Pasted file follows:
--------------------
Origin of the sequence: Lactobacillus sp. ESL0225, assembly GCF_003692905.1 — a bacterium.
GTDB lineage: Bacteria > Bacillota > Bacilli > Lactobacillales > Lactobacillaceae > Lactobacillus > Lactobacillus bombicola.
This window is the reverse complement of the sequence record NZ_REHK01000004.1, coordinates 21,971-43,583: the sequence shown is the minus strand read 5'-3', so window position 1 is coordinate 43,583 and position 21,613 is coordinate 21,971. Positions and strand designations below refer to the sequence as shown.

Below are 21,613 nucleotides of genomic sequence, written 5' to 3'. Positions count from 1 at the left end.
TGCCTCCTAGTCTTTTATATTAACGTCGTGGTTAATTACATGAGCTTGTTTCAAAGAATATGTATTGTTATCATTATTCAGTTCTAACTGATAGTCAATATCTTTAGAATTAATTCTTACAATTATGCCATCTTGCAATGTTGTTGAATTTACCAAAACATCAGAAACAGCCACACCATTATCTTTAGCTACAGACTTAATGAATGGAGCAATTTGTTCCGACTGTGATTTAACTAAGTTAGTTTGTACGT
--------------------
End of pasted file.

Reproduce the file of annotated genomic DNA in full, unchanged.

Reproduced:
Origin of the sequence: Lactobacillus sp. ESL0225, assembly GCF_003692905.1 — a bacterium.
GTDB lineage: Bacteria > Bacillota > Bacilli > Lactobacillales > Lactobacillaceae > Lactobacillus > Lactobacillus bombicola.
This window is the reverse complement of the sequence record NZ_REHK01000004.1, coordinates 21,971-43,583: the sequence shown is the minus strand read 5'-3', so window position 1 is coordinate 43,583 and position 21,613 is coordinate 21,971. Positions and strand designations below refer to the sequence as shown.

Below are 21,613 nucleotides of genomic sequence, written 5' to 3'. Positions count from 1 at the left end.
TGCCTCCTAGTCTTTTATATTAACGTCGTGGTTAATTACATGAGCTTGTTTCAAAGAATATGTATTGTTATCATTATTCAGTTCTAACTGATAGTCAATATCTTTAGAATTAATTCTTACAATTATGCCATCTTGCAATGTTGTTGAATTTACCAAAACATCAGAAACAGCCACACCATTATCTTTAGCTACAGACTTAATGAATGGAGCAATTTGTTCCGACTGTGATTTAACTAAGTTAGTTTGTACGT